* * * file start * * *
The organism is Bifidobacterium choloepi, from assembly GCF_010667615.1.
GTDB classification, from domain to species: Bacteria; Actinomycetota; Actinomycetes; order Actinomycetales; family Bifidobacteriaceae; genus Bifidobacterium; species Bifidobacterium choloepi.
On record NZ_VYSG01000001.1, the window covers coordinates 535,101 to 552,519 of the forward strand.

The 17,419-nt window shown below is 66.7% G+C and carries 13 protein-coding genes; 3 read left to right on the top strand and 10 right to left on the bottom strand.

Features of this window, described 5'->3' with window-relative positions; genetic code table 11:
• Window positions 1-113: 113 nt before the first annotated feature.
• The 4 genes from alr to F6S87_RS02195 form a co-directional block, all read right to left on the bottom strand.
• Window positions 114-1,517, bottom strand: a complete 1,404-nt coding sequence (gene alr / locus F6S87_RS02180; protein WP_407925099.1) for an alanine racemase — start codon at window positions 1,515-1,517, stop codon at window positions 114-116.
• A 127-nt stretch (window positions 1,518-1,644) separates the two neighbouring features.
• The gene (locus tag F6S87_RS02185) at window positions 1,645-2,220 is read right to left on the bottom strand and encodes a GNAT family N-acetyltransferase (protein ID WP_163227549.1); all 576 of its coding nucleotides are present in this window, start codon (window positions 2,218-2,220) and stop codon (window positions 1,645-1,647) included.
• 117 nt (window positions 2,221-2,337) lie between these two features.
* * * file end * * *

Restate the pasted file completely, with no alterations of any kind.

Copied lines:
The organism is Bifidobacterium choloepi, from assembly GCF_010667615.1.
GTDB classification, from domain to species: Bacteria; Actinomycetota; Actinomycetes; order Actinomycetales; family Bifidobacteriaceae; genus Bifidobacterium; species Bifidobacterium choloepi.
On record NZ_VYSG01000001.1, the window covers coordinates 535,101 to 552,519 of the forward strand.

The 17,419-nt window shown below is 66.7% G+C and carries 13 protein-coding genes; 3 read left to right on the top strand and 10 right to left on the bottom strand.

Features of this window, described 5'->3' with window-relative positions; genetic code table 11:
• Window positions 1-113: 113 nt before the first annotated feature.
• The 4 genes from alr to F6S87_RS02195 form a co-directional block, all read right to left on the bottom strand.
• Window positions 114-1,517, bottom strand: a complete 1,404-nt coding sequence (gene alr / locus F6S87_RS02180; protein WP_407925099.1) for an alanine racemase — start codon at window positions 1,515-1,517, stop codon at window positions 114-116.
• A 127-nt stretch (window positions 1,518-1,644) separates the two neighbouring features.
• The gene (locus tag F6S87_RS02185) at window positions 1,645-2,220 is read right to left on the bottom strand and encodes a GNAT family N-acetyltransferase (protein ID WP_163227549.1); all 576 of its coding nucleotides are present in this window, start codon (window positions 2,218-2,220) and stop codon (window positions 1,645-1,647) included.
• 117 nt (window positions 2,221-2,337) lie between these two features.